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The mitochondria are the power plants of cells. Each sausage-shaped mitochondrion is covered by an outer membrane; the inner membrane of a mitochondrion is folded into compartments called cristae (meaning "box"). The matrix, or inner space created by the cristae, contains the enzymes necessary for the many chemical reactions that eventually transform food molecules into energy.

Cells contain hundreds to thousands of mitochondria. An interesting aspect of mitochondria is that they contain their own DNA sequences, although not in the profusion that the nucleus contains. The presence of this separate DNA, along with the resemblance of mitochondria to single-celled prokaryotes, has led to a theory of eukaryotic evolution called the endosymbiotic theory. This theory postulates that mitochondria were once separate prokaryotes that became engulfed within other prokaryotes. Instead of being digested, the mitochondrial prokaryotes remained within the engulfing cell and performed its energy-releasing functions. Over millions of years, this symbiotic relationship fostered the evolution of the eukaryotic cell.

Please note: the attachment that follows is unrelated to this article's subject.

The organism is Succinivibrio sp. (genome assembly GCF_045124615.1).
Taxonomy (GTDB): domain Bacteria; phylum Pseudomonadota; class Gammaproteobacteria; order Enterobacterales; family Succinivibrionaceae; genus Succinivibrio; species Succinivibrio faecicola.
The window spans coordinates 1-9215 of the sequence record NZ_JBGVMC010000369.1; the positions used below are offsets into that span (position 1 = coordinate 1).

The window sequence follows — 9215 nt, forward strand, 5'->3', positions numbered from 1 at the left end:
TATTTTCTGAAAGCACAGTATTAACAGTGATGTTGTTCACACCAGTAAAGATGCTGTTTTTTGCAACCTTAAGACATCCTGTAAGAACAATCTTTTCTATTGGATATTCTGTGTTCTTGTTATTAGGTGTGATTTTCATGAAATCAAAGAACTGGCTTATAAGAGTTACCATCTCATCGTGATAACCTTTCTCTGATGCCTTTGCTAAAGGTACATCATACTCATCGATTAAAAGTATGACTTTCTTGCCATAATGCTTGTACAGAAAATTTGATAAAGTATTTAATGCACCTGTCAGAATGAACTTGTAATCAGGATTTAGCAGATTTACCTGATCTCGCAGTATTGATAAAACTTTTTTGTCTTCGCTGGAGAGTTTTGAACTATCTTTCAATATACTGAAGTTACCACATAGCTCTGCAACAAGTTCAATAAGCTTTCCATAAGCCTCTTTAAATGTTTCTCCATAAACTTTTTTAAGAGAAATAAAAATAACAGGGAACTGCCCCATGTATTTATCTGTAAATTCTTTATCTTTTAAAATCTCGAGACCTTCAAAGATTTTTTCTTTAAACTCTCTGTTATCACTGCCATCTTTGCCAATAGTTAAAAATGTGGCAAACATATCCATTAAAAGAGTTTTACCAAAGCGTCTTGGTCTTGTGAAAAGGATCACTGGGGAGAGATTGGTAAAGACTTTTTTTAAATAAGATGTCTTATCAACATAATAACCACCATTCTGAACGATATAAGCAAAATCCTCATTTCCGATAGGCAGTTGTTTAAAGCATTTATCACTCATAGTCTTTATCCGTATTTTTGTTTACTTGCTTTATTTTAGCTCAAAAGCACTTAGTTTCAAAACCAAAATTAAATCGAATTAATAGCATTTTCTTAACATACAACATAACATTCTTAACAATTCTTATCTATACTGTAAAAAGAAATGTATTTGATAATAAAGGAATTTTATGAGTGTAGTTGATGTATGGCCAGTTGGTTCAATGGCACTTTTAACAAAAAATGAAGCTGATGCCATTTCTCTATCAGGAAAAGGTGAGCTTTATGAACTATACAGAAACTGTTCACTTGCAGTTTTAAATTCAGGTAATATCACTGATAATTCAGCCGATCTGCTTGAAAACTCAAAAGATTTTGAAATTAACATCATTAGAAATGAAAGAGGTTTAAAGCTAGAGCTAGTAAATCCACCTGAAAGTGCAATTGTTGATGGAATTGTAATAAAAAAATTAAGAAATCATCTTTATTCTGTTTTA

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Science EncyclopediaScience & Philosophy: Categorical judgement to ChimaeraCell - Types Of Cells, Prokaryotes And Eukaryotes, Cell Size And Numbers, The Structure And Function Of Cells - The structure of eukaryotes, Plant organelles, Vacuoles, Cell wall